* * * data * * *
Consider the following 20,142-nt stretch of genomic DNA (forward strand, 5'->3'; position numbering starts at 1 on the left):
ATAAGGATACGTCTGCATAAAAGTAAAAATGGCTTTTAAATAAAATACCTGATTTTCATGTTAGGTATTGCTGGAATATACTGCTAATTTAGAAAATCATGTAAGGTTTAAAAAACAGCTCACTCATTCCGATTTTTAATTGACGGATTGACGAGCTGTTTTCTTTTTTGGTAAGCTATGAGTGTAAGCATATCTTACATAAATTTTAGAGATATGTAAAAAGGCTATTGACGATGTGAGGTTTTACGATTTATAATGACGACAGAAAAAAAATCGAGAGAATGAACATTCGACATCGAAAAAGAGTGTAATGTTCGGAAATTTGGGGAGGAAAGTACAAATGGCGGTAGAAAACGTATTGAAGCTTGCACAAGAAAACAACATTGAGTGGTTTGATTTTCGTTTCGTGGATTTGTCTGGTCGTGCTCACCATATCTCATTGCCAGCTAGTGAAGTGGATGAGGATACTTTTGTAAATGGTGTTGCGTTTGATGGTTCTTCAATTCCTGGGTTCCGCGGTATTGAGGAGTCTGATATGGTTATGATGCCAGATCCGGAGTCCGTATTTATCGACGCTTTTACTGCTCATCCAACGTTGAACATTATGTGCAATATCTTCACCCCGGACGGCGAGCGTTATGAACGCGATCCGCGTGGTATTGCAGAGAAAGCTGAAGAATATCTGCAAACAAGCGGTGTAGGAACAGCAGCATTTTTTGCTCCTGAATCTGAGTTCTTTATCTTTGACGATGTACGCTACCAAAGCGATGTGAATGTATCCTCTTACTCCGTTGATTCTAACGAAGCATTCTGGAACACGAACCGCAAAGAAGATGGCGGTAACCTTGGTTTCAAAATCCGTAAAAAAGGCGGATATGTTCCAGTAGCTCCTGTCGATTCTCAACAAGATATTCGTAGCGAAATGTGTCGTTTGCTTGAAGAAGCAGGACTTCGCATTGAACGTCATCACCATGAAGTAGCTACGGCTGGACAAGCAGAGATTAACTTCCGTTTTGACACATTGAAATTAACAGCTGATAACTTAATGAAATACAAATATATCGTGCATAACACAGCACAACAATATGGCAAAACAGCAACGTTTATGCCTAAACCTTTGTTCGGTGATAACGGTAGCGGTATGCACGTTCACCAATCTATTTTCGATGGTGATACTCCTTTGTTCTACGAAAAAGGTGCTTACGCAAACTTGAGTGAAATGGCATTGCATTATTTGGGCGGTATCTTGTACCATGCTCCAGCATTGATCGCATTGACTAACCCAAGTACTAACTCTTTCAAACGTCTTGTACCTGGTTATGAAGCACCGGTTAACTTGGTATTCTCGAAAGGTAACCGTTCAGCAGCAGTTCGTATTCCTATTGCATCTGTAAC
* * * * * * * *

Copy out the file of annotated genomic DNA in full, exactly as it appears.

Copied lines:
Consider the following 20,142-nt stretch of genomic DNA (forward strand, 5'->3'; position numbering starts at 1 on the left):
ATAAGGATACGTCTGCATAAAAGTAAAAATGGCTTTTAAATAAAATACCTGATTTTCATGTTAGGTATTGCTGGAATATACTGCTAATTTAGAAAATCATGTAAGGTTTAAAAAACAGCTCACTCATTCCGATTTTTAATTGACGGATTGACGAGCTGTTTTCTTTTTTGGTAAGCTATGAGTGTAAGCATATCTTACATAAATTTTAGAGATATGTAAAAAGGCTATTGACGATGTGAGGTTTTACGATTTATAATGACGACAGAAAAAAAATCGAGAGAATGAACATTCGACATCGAAAAAGAGTGTAATGTTCGGAAATTTGGGGAGGAAAGTACAAATGGCGGTAGAAAACGTATTGAAGCTTGCACAAGAAAACAACATTGAGTGGTTTGATTTTCGTTTCGTGGATTTGTCTGGTCGTGCTCACCATATCTCATTGCCAGCTAGTGAAGTGGATGAGGATACTTTTGTAAATGGTGTTGCGTTTGATGGTTCTTCAATTCCTGGGTTCCGCGGTATTGAGGAGTCTGATATGGTTATGATGCCAGATCCGGAGTCCGTATTTATCGACGCTTTTACTGCTCATCCAACGTTGAACATTATGTGCAATATCTTCACCCCGGACGGCGAGCGTTATGAACGCGATCCGCGTGGTATTGCAGAGAAAGCTGAAGAATATCTGCAAACAAGCGGTGTAGGAACAGCAGCATTTTTTGCTCCTGAATCTGAGTTCTTTATCTTTGACGATGTACGCTACCAAAGCGATGTGAATGTATCCTCTTACTCCGTTGATTCTAACGAAGCATTCTGGAACACGAACCGCAAAGAAGATGGCGGTAACCTTGGTTTCAAAATCCGTAAAAAAGGCGGATATGTTCCAGTAGCTCCTGTCGATTCTCAACAAGATATTCGTAGCGAAATGTGTCGTTTGCTTGAAGAAGCAGGACTTCGCATTGAACGTCATCACCATGAAGTAGCTACGGCTGGACAAGCAGAGATTAACTTCCGTTTTGACACATTGAAATTAACAGCTGATAACTTAATGAAATACAAATATATCGTGCATAACACAGCACAACAATATGGCAAAACAGCAACGTTTATGCCTAAACCTTTGTTCGGTGATAACGGTAGCGGTATGCACGTTCACCAATCTATTTTCGATGGTGATACTCCTTTGTTCTACGAAAAAGGTGCTTACGCAAACTTGAGTGAAATGGCATTGCATTATTTGGGCGGTATCTTGTACCATGCTCCAGCATTGATCGCATTGACTAACCCAAGTACTAACTCTTTCAAACGTCTTGTACCTGGTTATGAAGCACCGGTTAACTTGGTATTCTCGAAAGGTAACCGTTCAGCAGCAGTTCGTATTCCTATTGCATCTGTAAC